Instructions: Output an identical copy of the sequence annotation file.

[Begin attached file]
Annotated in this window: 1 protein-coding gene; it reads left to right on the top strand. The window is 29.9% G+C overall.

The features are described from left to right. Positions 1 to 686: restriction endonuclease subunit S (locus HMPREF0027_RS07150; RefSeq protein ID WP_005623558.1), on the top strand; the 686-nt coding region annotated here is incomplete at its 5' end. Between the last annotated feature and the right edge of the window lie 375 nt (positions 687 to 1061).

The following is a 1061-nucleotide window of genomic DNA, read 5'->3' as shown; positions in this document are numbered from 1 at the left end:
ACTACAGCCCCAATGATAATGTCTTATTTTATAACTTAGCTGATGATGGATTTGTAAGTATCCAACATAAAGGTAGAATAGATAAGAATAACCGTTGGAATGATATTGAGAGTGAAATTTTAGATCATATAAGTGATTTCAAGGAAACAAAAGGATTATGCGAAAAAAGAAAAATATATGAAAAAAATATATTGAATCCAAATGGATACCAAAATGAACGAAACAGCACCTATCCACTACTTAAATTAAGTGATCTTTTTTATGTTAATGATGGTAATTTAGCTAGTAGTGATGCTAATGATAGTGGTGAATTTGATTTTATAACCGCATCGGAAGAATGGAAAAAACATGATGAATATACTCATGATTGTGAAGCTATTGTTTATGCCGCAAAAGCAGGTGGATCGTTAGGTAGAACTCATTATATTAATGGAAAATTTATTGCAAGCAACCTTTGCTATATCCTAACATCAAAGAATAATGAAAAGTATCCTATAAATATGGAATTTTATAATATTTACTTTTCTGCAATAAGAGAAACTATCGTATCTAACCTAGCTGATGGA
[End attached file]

Annotated in this window: 1 protein-coding gene; it reads left to right on the top strand. The window is 29.9% G+C overall.

The features are described from left to right. Positions 1 to 686: restriction endonuclease subunit S (locus HMPREF0027_RS07150; RefSeq protein ID WP_005623558.1), on the top strand; the 686-nt coding region annotated here is incomplete at its 5' end. Between the last annotated feature and the right edge of the window lie 375 nt (positions 687 to 1061).

The following is a 1061-nucleotide window of genomic DNA, read 5'->3' as shown; positions in this document are numbered from 1 at the left end:
ACTACAGCCCCAATGATAATGTCTTATTTTATAACTTAGCTGATGATGGATTTGTAAGTATCCAACATAAAGGTAGAATAGATAAGAATAACCGTTGGAATGATATTGAGAGTGAAATTTTAGATCATATAAGTGATTTCAAGGAAACAAAAGGATTATGCGAAAAAAGAAAAATATATGAAAAAAATATATTGAATCCAAATGGATACCAAAATGAACGAAACAGCACCTATCCACTACTTAAATTAAGTGATCTTTTTTATGTTAATGATGGTAATTTAGCTAGTAGTGATGCTAATGATAGTGGTGAATTTGATTTTATAACCGCATCGGAAGAATGGAAAAAACATGATGAATATACTCATGATTGTGAAGCTATTGTTTATGCCGCAAAAGCAGGTGGATCGTTAGGTAGAACTCATTATATTAATGGAAAATTTATTGCAAGCAACCTTTGCTATATCCTAACATCAAAGAATAATGAAAAGTATCCTATAAATATGGAATTTTATAATATTTACTTTTCTGCAATAAGAGAAACTATCGTATCTAACCTAGCTGATGGA